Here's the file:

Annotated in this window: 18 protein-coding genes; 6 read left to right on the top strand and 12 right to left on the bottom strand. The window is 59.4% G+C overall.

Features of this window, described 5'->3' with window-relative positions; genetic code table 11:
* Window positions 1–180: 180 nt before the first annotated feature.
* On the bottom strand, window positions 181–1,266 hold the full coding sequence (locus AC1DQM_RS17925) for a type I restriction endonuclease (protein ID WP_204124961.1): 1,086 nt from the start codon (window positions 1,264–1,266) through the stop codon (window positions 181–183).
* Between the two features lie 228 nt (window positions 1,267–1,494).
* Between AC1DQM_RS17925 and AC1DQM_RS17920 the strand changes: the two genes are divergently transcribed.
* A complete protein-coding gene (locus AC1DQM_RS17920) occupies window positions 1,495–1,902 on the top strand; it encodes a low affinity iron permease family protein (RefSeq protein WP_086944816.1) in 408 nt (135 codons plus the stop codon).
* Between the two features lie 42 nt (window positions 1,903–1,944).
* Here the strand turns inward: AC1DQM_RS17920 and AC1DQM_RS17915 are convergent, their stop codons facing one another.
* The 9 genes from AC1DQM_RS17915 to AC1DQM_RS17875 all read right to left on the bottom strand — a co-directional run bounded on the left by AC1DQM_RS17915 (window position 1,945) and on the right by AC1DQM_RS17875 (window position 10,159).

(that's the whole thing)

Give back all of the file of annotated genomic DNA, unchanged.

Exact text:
Annotated in this window: 18 protein-coding genes; 6 read left to right on the top strand and 12 right to left on the bottom strand. The window is 59.4% G+C overall.

Features of this window, described 5'->3' with window-relative positions; genetic code table 11:
* Window positions 1–180: 180 nt before the first annotated feature.
* On the bottom strand, window positions 181–1,266 hold the full coding sequence (locus AC1DQM_RS17925) for a type I restriction endonuclease (protein ID WP_204124961.1): 1,086 nt from the start codon (window positions 1,264–1,266) through the stop codon (window positions 181–183).
* Between the two features lie 228 nt (window positions 1,267–1,494).
* Between AC1DQM_RS17925 and AC1DQM_RS17920 the strand changes: the two genes are divergently transcribed.
* A complete protein-coding gene (locus AC1DQM_RS17920) occupies window positions 1,495–1,902 on the top strand; it encodes a low affinity iron permease family protein (RefSeq protein WP_086944816.1) in 408 nt (135 codons plus the stop codon).
* Between the two features lie 42 nt (window positions 1,903–1,944).
* Here the strand turns inward: AC1DQM_RS17920 and AC1DQM_RS17915 are convergent, their stop codons facing one another.
* The 9 genes from AC1DQM_RS17915 to AC1DQM_RS17875 all read right to left on the bottom strand — a co-directional run bounded on the left by AC1DQM_RS17915 (window position 1,945) and on the right by AC1DQM_RS17875 (window position 10,159).